The Sussex seaside resort has more to offer than ice cream and sandcastles
We have visited Brighton before. A wonderful time was had by all – but as it had been with the children, it revolved mainly around ice cream shops, the pier and more ice cream shops. Not a bad thing – the perfect English seaside experience in fact. But as we had wandered around the town, we kept spotting lovely restaurants and great looking pubs that we would have patronised in a flash if we didn’t have the precious little darlings in tow. We both thought that a return visit – sans young ’uns – was absolutely required.
We stayed at The Claremont in Hove. Imagine a boutique hotel with none of the pretensions or achingly hip staff who endeavour to make you feel out of your depth. This was like being put up at a friend’s – albeit a friend with a great pad. Aside from the darling hospitality trays, snuggly bathrobes and luxury toiletries they also had cafetières and real coffee in the rooms.
We had a few places in mind that we wanted to try out – but were more than happy to be guided by our helpful host so we wandered along the road to The Ginger Pig for a drink and a bite to eat. This pub has been voted one of the UK’s top ten by GQ, and we certainly had a fabulous meal there – the standouts being the lamb cannon and the rhubarb and custard pavlova. And not a chicken nugget in sight.
The next morning a short but wildly bracing walk along the seafront had us in the heart of Brighton itself. Just back from the coastline is The Lanes – a twisting, meandering mix of alleys and, well, lanes, that house quirky wee independent shops, cafés and galleries. Antique jewellers are cheek by jowl with funky designers. It’s a wonderful place to pootle about, and before you know it, hours have flown by.
Those of you familiar with Choccywoccydoodah from the TV show will understand why we joined the throng outside the boutique chocolatier gaping at its stupendous creations. Teapots, fruit, skulls and flowers, all made from chocolate. Their Bar du Chocolat seemed like the perfect place for a quick pit stop. It has every conceivable way of eating and drinking chocolate and then some. As a sop to the kids left at home, we spent a bit of time shopping. And then a bit more coming up with transport solutions for chocolate dinosaurs and unicorns. You can order by post – which would have been much easier. It seems a near impossible statement, but a person can tire of chocolate, so we decided on some proper food instead.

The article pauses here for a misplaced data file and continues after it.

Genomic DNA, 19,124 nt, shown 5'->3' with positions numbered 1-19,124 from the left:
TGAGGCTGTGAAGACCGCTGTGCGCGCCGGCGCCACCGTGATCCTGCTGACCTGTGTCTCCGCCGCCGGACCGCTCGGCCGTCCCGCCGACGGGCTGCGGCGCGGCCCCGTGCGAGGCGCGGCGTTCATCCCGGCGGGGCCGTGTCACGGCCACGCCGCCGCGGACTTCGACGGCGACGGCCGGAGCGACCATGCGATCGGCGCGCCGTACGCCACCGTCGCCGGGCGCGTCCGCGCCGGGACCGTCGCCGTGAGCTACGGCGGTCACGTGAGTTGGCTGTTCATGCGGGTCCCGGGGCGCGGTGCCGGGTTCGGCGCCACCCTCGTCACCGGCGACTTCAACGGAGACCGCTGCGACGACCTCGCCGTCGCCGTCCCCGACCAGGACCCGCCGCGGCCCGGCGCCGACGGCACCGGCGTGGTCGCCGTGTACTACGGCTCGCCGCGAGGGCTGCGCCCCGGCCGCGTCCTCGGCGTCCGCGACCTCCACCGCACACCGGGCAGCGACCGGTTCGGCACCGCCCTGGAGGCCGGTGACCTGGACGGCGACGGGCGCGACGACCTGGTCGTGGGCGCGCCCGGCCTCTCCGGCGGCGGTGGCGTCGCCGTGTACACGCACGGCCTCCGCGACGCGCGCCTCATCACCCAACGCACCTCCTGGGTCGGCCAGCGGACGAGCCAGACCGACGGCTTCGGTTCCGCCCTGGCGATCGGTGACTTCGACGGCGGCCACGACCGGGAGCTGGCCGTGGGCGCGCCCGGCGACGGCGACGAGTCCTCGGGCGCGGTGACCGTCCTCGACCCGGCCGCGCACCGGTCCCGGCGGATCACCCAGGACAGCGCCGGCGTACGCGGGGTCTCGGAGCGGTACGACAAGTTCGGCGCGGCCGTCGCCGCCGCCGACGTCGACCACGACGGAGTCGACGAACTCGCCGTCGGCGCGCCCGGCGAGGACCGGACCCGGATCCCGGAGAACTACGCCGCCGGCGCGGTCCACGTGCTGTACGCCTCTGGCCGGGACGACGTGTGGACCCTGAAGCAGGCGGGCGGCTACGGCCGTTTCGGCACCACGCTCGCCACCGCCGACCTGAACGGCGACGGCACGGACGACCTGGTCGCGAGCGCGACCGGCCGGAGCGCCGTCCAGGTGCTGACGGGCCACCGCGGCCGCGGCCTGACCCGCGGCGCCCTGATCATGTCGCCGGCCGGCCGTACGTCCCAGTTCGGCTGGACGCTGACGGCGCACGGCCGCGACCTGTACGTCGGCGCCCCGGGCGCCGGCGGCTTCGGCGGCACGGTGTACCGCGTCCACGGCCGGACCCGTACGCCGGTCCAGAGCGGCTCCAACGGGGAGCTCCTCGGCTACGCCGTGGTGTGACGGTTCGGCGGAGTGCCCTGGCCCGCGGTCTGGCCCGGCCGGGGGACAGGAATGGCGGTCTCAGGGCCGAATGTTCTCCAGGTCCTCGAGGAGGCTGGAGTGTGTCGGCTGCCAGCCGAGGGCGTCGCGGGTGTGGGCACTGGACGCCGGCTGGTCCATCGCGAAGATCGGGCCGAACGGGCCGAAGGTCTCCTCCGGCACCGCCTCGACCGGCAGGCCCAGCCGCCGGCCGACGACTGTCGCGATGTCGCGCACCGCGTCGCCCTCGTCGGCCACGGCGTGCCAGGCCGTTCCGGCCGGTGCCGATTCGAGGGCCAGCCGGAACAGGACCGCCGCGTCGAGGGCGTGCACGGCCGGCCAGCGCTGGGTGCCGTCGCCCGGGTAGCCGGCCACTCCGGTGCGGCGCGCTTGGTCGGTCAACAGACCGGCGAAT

Mr Turner had spied half a dozen places he fancied as we had wandered around. I look at jewellers, he looks at restaurants – that’s how we roll. We dropped into The Walrus for a reviving mulled cider as we pondered options and the Curry Leaf Cafe over the road tuned out to be our winner – even trumping the offer of slow roasted goose leg that the barman tried to tempt us with.
On our arrival in Brighton, Himself had been drawn to a street food stall in the station which had a smell that – as the great Scottish saying has it – went right round your heart. But, we were running late and he wasn’t able to sample anything, so he was thrilled when he realised that the parent establishment was in The Lanes. Offering traditional South Indian street food, the Curry Leaf Cafe is a Brighton institution. Delights as diverse as the marsala battered fish and chips and the thali platter mean that there is something for everyone, and everything for someone in our case. If only Deliveroo did intercity orders.